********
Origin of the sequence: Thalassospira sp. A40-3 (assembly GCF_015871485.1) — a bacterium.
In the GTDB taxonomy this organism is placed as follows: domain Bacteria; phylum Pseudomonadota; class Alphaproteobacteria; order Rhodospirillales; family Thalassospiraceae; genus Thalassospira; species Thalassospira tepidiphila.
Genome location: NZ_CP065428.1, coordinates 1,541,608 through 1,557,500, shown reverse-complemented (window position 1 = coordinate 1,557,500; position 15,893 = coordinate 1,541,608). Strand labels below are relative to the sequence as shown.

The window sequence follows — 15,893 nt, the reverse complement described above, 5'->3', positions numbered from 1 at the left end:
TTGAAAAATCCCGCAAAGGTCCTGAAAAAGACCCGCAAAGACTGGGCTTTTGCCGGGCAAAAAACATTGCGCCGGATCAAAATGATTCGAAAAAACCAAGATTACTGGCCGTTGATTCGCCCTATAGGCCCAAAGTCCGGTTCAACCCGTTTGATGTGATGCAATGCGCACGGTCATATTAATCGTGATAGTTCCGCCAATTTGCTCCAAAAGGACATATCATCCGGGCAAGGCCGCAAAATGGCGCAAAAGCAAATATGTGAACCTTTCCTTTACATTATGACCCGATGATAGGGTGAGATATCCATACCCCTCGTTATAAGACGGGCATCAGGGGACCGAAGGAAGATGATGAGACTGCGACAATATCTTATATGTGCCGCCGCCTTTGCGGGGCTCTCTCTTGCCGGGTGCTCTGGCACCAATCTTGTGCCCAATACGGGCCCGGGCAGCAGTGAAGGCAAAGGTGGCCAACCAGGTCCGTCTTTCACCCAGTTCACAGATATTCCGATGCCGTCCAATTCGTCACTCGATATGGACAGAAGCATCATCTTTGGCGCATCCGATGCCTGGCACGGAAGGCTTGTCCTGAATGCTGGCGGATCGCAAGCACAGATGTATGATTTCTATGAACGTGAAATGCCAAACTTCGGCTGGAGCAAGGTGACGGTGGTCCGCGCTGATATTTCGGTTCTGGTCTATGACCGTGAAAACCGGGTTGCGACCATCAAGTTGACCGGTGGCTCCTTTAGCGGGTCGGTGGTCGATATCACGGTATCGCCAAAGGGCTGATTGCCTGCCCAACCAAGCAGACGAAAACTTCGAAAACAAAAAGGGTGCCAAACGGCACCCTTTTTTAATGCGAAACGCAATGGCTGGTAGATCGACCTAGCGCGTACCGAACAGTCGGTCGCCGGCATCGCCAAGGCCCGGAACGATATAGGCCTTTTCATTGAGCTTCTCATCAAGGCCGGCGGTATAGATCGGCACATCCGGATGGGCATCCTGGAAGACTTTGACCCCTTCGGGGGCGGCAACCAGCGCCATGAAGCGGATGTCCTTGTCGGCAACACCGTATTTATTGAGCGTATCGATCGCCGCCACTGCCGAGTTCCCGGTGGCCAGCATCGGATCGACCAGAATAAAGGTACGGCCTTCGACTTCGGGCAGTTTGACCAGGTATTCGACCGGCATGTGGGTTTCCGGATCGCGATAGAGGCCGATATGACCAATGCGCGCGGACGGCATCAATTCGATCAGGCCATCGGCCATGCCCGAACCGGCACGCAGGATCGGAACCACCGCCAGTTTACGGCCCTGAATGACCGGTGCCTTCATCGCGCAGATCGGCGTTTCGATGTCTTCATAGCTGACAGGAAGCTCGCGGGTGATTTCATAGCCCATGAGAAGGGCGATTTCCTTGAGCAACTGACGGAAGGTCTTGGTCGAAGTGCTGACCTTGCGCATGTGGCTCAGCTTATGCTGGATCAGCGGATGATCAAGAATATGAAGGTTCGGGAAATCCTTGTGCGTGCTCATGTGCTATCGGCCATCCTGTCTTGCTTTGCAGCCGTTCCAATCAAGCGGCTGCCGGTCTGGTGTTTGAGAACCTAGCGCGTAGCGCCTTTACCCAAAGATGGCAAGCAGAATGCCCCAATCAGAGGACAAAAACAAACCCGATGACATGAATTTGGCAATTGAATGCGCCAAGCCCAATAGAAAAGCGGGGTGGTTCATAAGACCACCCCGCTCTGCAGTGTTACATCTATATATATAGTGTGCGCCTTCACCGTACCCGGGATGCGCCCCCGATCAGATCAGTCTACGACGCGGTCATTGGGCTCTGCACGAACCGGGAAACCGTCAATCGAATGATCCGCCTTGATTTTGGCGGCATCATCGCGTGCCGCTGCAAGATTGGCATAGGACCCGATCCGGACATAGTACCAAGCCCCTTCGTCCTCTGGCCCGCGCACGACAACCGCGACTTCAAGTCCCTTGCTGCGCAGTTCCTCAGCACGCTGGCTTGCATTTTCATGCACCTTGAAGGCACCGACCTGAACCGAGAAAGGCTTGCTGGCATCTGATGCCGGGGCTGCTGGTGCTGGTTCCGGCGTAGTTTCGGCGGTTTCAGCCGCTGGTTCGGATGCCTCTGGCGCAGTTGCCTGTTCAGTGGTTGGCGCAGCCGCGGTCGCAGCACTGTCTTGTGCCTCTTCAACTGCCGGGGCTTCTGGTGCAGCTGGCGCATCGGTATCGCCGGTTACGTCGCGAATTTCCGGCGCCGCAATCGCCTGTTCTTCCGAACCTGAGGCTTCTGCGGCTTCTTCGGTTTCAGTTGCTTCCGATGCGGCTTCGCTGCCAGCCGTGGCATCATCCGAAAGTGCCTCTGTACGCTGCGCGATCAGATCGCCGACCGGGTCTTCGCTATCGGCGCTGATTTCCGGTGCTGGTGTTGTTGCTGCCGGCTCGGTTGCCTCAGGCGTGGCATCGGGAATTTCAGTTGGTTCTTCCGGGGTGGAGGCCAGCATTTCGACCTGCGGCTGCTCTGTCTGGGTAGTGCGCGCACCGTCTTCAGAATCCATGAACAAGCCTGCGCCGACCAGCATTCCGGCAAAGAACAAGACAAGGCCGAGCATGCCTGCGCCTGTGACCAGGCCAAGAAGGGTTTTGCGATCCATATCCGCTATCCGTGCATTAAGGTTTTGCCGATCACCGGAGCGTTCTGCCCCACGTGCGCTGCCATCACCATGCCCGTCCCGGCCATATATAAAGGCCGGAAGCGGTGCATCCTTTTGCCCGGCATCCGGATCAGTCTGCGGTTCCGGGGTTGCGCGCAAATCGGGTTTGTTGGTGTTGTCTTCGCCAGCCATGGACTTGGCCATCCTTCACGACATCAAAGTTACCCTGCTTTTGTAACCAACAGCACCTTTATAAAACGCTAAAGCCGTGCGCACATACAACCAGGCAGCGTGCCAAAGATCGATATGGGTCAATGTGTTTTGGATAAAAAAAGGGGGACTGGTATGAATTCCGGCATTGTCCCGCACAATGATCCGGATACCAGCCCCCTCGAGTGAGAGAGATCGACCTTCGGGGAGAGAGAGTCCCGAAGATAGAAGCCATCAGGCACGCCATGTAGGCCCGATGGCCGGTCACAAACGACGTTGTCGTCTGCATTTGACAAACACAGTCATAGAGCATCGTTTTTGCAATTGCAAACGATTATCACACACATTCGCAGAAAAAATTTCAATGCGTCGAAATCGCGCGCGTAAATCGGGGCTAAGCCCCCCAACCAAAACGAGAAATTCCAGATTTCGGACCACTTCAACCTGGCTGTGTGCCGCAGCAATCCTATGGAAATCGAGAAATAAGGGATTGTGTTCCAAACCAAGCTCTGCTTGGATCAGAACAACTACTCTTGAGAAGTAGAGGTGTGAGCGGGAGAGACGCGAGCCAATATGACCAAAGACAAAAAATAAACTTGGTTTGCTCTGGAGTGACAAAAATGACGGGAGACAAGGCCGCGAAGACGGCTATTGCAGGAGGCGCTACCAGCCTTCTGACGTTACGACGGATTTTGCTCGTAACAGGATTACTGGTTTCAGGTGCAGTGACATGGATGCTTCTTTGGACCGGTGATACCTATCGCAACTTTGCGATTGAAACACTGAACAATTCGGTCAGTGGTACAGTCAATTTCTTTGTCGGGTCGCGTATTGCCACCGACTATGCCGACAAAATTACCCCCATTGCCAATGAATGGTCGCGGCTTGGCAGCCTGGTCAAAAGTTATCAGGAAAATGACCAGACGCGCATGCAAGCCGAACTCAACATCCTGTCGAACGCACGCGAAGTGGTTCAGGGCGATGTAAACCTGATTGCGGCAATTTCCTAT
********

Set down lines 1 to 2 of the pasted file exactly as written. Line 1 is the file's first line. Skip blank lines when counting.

Origin of the sequence: Thalassospira sp. A40-3 (assembly GCF_015871485.1) — a bacterium.
In the GTDB taxonomy this organism is placed as follows: domain Bacteria; phylum Pseudomonadota; class Alphaproteobacteria; order Rhodospirillales; family Thalassospiraceae; genus Thalassospira; species Thalassospira tepidiphila.